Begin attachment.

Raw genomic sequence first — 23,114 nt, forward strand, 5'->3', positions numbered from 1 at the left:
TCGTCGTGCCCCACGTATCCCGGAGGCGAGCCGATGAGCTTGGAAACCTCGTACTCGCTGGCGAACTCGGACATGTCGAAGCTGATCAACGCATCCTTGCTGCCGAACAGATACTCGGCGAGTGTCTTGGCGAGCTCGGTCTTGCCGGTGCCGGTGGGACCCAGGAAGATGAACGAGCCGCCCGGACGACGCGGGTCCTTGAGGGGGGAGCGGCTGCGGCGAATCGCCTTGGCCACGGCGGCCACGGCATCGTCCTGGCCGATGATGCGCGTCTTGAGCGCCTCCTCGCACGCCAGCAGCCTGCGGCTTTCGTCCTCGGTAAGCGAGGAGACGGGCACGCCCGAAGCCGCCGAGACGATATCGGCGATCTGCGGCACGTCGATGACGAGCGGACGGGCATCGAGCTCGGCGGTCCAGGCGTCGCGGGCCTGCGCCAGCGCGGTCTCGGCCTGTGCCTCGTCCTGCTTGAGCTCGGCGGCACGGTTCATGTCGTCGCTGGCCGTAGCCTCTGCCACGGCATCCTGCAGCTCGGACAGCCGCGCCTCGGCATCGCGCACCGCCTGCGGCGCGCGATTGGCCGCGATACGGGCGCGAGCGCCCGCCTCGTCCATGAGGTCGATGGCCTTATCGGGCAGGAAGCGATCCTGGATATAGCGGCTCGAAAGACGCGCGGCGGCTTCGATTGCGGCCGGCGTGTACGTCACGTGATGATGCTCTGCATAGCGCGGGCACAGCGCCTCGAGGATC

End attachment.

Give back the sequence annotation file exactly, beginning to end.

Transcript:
Raw genomic sequence first — 23,114 nt, forward strand, 5'->3', positions numbered from 1 at the left:
TCGTCGTGCCCCACGTATCCCGGAGGCGAGCCGATGAGCTTGGAAACCTCGTACTCGCTGGCGAACTCGGACATGTCGAAGCTGATCAACGCATCCTTGCTGCCGAACAGATACTCGGCGAGTGTCTTGGCGAGCTCGGTCTTGCCGGTGCCGGTGGGACCCAGGAAGATGAACGAGCCGCCCGGACGACGCGGGTCCTTGAGGGGGGAGCGGCTGCGGCGAATCGCCTTGGCCACGGCGGCCACGGCATCGTCCTGGCCGATGATGCGCGTCTTGAGCGCCTCCTCGCACGCCAGCAGCCTGCGGCTTTCGTCCTCGGTAAGCGAGGAGACGGGCACGCCCGAAGCCGCCGAGACGATATCGGCGATCTGCGGCACGTCGATGACGAGCGGACGGGCATCGAGCTCGGCGGTCCAGGCGTCGCGGGCCTGCGCCAGCGCGGTCTCGGCCTGTGCCTCGTCCTGCTTGAGCTCGGCGGCACGGTTCATGTCGTCGCTGGCCGTAGCCTCTGCCACGGCATCCTGCAGCTCGGACAGCCGCGCCTCGGCATCGCGCACCGCCTGCGGCGCGCGATTGGCCGCGATACGGGCGCGAGCGCCCGCCTCGTCCATGAGGTCGATGGCCTTATCGGGCAGGAAGCGATCCTGGATATAGCGGCTCGAAAGACGCGCGGCGGCTTCGATTGCGGCCGGCGTGTACGTCACGTGATGATGCTCTGCATAGCGCGGGCACAGCGCCTCGAGGATC